1) WCL – WasserCluster Lunz
Dr. Carl Kupelwieser Promenade 5
A-3293 Lunz am See
2) Institute of Hydrobiology and Aquatic Ecosystem Management (IHG)
University of Natural Resources and Life Sciences (BOKU)
Lunz am See, 150 km southwest of Vienna, Austria
Description of the infrastructure: The Lunz Mesocosm Infrastructure (LMI) belongs to WasserCluster Lunz (WCL), an inter-university research centre of the University of Vienna, the University of Natural Resources and Life Sciences Vienna (BOKU) and the Danube University Krems. It includes 2 permanent land-based mesocosm systems: 40 mesocosms holding 320 L of water each are equipped with a special port to minimize sample contact in experiments targeting dispersal limitation; 24 additional mesocosms holding 400 L each and placed next to a cabin are equipped with a filling system filtering water. Both are equipped with computer-controlled heating and mixing systems. In addition, LMI comprises two experimental flume systems. The Benthic Flumes consist of 6 streamside channels (40 m long, 0.4 m wide) that are continuously fed with stream water. Basic hydraulic and sediment characteristics can be adjusted and solutes such as inorganic nutrients or DOM be added. The Hyporheic Flumes consist of 6 deep channels (5 m long, 0.5 m wide, 1 m deep) filled with gravel and fed with oligotrophic stream water in flow-through mode. Inlets and outlets at different depths (0.2, 0.4, 0.6, 0.8, 1 m) allow for gradually lowering and increasing water levels to study effects of intermittency on hyporheic communities and processes.
Available infrastructure and instruments beyond the mesocosm facilities include 3 boats and 2 cars, several labs, including a radio-isotope lab (3H,14C), walk-in environmental chambers, elemental analyser coupled to isotope-ratio mass spectrometer (IRMS), GC-FID/MS for analysing fatty acids, HPLC, flow cytometer, total organic carbon (TOC) analyser, nutrient autoanalyser, bench spectrophotometer, fluorometer; PhytoPAM fluorometer, and dissecting, bright- field, inverted and epifluorescence microscopes. Field gear and instrumentation is also available including sampling gear, nets of various mesh sizes, water collection tubes. temperature sensors. Equipment and gear used in the Hyporheic Flumes include a fully automated discharge and water-temperature interface, data loggers, a flow velocity measurement system, a remote-controlled (IR) video system, electrofishing devices, sampling gear, tanks for hatching and maintaining fish, and more.
40 land-based mesososms (320 L each); water pipes for aeration and mixing; exchangeable inner walls; app. 500 m from lake; local tab water suitable for experiments (not chlorinated)
24 land-based mesososms (400 L each), temperatured controlled, aerated, temperature sensors, remote controlled
consists of two large channels (40 m length, 6 m width) fed with nutrient-poor lake water taken at different depths to vary water temperature. Peak flows of up to 600 l/s are produced to mimic hydropeaking, thermopeaking or extreme floods.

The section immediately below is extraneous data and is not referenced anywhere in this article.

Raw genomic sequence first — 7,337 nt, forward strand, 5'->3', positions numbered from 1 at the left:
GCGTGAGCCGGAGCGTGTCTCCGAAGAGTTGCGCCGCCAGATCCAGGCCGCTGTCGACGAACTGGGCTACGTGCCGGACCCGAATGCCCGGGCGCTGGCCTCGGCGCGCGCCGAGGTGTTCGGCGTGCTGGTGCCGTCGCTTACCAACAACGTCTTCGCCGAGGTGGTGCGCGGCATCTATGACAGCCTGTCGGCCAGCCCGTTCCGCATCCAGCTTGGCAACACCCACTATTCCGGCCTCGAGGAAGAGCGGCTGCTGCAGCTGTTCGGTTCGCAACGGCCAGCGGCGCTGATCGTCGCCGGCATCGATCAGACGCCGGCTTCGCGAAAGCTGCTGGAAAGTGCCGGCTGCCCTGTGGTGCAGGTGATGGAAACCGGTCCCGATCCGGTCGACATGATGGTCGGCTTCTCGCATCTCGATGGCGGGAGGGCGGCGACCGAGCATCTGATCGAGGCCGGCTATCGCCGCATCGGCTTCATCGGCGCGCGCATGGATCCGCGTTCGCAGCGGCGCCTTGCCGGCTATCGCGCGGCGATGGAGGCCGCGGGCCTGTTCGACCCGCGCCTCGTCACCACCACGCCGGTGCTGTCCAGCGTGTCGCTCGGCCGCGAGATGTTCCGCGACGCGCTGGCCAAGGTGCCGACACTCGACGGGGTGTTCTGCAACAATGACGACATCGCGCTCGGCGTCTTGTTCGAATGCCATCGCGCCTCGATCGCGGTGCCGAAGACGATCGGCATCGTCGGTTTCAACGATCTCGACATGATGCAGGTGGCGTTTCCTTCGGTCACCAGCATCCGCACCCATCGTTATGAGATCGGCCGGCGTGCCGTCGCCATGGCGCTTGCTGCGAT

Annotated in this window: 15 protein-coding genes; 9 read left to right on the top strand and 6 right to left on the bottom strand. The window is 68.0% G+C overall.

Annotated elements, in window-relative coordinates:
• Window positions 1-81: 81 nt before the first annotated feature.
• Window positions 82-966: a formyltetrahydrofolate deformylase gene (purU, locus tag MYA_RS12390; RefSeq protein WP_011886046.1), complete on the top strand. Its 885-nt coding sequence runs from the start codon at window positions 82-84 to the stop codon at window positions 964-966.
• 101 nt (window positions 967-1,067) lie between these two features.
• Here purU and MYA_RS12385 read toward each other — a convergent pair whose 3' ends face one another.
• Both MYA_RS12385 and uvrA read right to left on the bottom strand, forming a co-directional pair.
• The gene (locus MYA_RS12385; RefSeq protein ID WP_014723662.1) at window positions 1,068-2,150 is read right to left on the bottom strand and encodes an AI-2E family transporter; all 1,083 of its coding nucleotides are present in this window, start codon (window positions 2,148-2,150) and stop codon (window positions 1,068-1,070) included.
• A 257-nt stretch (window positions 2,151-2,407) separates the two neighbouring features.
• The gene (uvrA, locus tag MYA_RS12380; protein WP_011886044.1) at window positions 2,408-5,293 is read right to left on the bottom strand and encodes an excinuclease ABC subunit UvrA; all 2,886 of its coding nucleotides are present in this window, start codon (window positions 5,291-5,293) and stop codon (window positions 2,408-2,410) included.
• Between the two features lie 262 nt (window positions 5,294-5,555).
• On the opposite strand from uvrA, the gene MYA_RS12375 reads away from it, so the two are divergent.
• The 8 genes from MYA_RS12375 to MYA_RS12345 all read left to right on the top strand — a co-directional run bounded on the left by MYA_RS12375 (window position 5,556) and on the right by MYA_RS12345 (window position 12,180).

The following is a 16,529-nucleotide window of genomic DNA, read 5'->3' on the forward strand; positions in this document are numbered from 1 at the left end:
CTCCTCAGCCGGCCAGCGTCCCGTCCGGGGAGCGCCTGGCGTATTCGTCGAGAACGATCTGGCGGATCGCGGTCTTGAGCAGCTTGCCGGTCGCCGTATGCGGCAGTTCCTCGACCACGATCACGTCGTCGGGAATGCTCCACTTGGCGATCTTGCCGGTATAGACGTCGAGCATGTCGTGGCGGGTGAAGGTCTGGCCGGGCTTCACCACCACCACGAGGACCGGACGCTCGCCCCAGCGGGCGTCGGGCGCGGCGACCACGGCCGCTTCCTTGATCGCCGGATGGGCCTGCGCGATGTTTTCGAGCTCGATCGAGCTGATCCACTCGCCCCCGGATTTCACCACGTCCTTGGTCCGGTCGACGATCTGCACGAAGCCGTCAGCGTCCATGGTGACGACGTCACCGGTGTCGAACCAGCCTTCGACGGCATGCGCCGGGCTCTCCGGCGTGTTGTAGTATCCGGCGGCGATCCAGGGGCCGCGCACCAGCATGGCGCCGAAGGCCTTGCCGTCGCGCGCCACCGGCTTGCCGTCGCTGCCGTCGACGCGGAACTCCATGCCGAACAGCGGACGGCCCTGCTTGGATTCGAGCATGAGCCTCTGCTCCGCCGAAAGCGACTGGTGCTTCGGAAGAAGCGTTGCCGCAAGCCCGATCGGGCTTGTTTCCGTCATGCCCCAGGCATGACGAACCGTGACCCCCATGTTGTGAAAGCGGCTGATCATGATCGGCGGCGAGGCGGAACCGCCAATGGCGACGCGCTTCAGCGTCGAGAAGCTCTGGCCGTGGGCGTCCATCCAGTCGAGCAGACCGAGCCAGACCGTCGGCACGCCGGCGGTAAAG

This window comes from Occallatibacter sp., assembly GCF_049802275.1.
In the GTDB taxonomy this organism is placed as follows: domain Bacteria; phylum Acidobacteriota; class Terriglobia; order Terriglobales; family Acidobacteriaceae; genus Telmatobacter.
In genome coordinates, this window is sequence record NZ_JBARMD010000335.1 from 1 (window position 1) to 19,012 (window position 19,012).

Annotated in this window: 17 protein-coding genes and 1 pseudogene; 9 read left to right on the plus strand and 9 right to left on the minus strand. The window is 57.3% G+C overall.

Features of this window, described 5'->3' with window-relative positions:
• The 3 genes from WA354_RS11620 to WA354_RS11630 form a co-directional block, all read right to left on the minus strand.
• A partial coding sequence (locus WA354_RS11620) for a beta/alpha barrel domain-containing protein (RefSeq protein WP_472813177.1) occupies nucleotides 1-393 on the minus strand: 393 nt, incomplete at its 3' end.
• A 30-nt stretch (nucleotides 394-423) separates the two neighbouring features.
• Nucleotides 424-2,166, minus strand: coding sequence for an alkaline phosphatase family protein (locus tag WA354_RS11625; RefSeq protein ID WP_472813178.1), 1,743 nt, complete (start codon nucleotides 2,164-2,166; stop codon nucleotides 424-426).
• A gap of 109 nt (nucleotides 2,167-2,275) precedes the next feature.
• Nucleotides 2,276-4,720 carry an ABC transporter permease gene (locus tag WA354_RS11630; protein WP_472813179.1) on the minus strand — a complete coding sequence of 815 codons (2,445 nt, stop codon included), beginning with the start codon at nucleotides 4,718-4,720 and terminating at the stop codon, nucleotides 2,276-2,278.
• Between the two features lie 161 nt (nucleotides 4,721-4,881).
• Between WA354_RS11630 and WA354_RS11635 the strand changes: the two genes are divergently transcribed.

Channel size and morphology (slopes, structures substratum, etc.) is alterable, flow can be controlled, various experiments with different biological elements (fish, benthic invertebrates, algae, etc.) can be conducted in parallel (smaller sub-flumes within each large one) short-time and long-time experiments can be done simultaneously
2B) EcoCatch Flumes
The EcoCatch flumes, also named the ‘Lunzer Rinnen’ consist of 6 streamside experimental flumes of 40m length in which replicated streams can be simulated. The flumes can be used in two operational modes, in flow-through mode with raw stream water to all flumes, or in recirculation mode, with separate recirculation for each flume. A fact-sheet can be found here.
Air flow; possibly shading; nutrient levels
Temperature, air flow
Discharge, ramping rates of discharge, water temperature, substrate, channel morphology
Role of dispersal for maintenance of diversity; diversity-functioning research in plankton communities
Effects of temperature, heat waves, light, brownification on phytoplankton and zooplankton biodiversity and biochemical composition (elemental stoichiometry, fatty acids)
Hydropeaking-related effects on various aquatic organism groups (juvenile fish, macroinvertebrates and development of benthic algae) and ecosystem processes such as litter decay, primary production
Effects of thermopeaking, analyses of multiple pressures (discharge, nutrients and temperature)
Fish protection and fish guidance efficiency (experiments with a flexible fish fence)
2B) EcoCatch Flumes
Discharge (0 to ~7,5 L/s per flume), flow velocity, water level, slope, bed structure/ sediment composition, biofilm age (often co-variable), light/shading, nutrient status, additions of nutrients, DOM, soil etc. possible. Potentially water temperature can also be modified.